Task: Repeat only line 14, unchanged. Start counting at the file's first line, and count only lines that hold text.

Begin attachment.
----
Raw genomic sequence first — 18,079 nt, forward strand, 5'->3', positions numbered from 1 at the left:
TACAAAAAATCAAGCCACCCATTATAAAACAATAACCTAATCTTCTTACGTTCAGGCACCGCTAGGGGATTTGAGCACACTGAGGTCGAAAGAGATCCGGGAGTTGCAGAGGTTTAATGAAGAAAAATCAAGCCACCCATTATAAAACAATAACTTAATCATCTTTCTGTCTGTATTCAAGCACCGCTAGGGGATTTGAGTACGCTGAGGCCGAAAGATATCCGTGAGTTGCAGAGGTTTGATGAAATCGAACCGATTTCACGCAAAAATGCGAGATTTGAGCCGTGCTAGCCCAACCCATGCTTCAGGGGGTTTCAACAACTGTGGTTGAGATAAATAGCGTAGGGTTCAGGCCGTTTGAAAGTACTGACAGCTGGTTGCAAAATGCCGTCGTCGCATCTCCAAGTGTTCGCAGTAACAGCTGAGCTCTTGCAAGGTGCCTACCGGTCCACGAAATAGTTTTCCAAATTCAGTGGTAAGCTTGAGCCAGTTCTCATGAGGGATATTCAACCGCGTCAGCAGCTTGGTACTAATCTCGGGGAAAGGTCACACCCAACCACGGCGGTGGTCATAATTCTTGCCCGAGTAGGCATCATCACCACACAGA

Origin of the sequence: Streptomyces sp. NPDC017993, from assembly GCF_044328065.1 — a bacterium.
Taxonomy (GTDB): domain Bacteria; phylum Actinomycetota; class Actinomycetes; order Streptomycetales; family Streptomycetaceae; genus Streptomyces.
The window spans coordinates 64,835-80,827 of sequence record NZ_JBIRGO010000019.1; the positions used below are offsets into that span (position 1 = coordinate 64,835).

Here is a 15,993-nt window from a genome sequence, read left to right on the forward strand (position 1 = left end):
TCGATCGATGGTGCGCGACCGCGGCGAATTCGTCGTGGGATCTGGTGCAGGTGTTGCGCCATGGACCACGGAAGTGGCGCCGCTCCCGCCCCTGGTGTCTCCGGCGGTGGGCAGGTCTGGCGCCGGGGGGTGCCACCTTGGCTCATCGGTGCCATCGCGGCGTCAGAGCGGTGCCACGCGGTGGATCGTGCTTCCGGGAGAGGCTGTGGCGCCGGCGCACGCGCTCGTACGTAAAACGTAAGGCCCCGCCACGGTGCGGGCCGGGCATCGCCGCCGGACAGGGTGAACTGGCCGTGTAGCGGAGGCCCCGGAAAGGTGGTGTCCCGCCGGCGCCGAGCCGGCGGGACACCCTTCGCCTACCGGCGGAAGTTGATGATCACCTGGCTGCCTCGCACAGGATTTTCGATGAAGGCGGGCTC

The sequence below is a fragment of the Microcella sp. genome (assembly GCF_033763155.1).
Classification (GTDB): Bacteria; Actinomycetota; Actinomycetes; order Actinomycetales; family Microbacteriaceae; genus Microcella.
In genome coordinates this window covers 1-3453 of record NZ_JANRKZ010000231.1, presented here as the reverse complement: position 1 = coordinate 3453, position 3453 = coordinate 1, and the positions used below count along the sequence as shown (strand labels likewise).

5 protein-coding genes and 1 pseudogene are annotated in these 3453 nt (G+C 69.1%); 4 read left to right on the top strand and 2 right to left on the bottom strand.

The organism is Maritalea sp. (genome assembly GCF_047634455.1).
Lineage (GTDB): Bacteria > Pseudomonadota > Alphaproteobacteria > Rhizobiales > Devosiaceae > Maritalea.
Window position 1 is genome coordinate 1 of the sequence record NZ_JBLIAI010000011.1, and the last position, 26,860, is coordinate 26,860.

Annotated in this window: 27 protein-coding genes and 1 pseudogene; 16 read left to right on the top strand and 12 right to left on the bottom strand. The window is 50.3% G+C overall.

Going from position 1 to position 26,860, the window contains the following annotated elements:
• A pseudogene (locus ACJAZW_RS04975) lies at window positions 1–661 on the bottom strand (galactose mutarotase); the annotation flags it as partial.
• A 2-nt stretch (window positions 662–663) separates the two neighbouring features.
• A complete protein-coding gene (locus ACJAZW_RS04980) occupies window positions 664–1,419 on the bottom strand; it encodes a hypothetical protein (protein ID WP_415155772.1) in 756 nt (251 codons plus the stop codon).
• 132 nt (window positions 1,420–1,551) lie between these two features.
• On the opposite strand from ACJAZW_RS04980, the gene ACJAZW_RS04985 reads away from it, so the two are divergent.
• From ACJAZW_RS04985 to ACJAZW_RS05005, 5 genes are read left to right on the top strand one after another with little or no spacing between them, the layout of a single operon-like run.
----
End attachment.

Window position 1 is genome coordinate 1 of the sequence record NZ_JBLIAI010000011.1, and the last position, 26,860, is coordinate 26,860.